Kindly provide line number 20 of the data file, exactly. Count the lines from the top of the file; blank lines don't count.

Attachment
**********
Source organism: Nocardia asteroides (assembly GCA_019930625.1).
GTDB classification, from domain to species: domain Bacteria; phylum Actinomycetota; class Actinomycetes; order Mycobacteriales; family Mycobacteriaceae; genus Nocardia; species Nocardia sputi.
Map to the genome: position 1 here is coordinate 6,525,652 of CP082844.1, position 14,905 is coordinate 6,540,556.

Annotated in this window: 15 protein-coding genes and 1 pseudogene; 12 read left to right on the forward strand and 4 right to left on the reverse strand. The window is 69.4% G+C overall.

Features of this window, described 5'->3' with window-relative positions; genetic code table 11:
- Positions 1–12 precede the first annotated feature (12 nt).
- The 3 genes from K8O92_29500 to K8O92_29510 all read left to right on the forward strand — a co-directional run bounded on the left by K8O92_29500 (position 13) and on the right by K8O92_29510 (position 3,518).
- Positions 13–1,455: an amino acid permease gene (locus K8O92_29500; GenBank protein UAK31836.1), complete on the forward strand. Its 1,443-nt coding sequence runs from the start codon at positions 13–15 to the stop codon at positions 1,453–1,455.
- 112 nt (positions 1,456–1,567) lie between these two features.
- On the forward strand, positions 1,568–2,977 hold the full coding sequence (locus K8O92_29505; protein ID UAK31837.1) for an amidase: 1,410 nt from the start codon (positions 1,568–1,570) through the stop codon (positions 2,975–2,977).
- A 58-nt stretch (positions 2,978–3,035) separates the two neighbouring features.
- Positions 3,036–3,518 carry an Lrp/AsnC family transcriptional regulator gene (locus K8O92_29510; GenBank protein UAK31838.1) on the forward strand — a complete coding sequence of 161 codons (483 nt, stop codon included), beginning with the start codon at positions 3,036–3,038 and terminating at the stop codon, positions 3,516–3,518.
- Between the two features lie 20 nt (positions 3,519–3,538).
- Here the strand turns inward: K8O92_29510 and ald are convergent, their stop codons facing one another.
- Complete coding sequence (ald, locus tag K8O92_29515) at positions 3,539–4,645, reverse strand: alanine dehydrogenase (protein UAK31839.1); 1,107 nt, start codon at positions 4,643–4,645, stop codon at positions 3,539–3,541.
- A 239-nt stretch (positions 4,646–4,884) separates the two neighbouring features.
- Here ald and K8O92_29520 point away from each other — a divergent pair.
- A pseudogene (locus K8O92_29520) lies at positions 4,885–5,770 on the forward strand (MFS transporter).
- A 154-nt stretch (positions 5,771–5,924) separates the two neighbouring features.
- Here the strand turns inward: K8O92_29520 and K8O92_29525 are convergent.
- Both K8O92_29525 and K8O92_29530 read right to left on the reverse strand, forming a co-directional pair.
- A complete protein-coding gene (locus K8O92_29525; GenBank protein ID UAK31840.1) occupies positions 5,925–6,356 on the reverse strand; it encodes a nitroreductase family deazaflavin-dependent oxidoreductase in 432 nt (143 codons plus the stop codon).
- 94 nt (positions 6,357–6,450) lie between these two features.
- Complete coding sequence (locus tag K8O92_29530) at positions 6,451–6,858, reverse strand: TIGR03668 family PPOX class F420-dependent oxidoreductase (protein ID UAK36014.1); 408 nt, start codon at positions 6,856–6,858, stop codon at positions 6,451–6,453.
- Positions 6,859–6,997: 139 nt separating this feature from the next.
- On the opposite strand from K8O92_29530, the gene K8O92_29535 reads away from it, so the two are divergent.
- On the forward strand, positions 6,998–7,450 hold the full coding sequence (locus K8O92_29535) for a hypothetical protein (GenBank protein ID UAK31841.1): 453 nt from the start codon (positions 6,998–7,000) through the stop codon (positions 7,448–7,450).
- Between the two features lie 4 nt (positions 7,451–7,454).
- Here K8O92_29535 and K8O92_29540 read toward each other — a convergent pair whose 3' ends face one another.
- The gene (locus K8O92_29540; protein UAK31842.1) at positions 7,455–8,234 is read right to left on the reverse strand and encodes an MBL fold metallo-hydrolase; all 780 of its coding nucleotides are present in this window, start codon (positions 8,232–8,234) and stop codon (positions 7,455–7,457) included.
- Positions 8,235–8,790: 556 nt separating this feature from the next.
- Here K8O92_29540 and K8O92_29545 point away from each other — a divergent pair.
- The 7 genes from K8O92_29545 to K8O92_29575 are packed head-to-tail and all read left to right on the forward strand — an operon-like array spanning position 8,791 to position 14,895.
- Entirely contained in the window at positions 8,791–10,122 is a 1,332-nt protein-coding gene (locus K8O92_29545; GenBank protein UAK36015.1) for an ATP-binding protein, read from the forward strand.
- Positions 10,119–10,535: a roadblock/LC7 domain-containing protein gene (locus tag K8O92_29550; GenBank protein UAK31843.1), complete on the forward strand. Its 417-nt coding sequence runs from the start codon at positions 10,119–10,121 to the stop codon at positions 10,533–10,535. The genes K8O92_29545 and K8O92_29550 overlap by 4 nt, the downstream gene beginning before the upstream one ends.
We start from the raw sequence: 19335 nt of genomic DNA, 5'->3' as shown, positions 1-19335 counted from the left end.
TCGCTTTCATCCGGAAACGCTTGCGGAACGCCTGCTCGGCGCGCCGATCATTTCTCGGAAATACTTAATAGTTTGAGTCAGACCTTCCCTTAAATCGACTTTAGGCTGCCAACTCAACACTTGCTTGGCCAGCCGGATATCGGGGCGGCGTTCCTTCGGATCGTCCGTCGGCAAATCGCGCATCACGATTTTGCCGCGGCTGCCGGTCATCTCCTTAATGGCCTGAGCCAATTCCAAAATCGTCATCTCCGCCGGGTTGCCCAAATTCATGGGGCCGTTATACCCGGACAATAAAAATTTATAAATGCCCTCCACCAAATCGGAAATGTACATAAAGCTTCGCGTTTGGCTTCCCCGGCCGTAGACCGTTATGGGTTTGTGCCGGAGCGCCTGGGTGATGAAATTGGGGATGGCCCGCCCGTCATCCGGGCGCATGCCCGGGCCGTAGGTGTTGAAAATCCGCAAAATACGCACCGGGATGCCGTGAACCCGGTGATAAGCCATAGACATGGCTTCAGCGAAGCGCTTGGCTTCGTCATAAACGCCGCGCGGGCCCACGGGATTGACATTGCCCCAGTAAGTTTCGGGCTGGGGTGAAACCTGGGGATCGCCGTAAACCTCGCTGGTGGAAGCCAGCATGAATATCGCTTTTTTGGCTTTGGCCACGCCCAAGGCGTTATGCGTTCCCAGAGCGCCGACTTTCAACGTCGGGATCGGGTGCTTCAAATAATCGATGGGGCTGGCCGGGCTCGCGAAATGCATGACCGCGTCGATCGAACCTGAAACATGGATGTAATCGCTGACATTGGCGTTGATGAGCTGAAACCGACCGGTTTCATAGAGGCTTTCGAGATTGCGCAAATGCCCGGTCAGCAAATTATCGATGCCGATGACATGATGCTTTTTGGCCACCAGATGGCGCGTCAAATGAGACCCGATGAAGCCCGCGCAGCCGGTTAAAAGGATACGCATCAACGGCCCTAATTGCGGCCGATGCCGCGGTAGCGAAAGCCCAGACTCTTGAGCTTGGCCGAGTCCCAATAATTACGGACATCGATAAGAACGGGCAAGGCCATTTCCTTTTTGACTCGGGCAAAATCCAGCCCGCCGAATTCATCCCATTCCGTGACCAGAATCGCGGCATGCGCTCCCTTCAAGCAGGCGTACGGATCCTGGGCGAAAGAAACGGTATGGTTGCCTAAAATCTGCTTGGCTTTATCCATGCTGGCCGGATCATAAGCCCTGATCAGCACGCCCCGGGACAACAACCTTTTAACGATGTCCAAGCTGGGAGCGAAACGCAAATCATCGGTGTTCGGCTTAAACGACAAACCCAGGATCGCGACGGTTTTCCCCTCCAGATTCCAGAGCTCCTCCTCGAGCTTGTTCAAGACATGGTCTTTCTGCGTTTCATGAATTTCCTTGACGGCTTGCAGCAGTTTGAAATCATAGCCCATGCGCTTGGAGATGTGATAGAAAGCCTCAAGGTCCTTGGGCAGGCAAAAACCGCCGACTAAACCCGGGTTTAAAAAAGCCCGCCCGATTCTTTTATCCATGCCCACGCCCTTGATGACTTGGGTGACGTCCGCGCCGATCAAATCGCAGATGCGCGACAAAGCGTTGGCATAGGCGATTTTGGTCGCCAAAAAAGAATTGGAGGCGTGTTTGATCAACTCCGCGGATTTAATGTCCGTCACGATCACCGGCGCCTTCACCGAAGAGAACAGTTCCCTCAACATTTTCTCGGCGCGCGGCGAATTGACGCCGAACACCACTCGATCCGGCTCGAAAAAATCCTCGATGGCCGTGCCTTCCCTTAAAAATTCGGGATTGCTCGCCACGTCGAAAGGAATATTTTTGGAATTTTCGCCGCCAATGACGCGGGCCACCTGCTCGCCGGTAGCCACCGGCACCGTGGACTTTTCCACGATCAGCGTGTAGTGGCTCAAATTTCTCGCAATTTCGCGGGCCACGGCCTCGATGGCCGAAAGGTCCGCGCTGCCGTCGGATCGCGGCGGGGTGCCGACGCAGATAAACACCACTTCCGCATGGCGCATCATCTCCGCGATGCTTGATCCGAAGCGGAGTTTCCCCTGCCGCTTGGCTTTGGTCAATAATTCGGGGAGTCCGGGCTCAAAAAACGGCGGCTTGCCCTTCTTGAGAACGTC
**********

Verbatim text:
- Here the strand turns inward: K8O92_29520 and K8O92_29525 are convergent.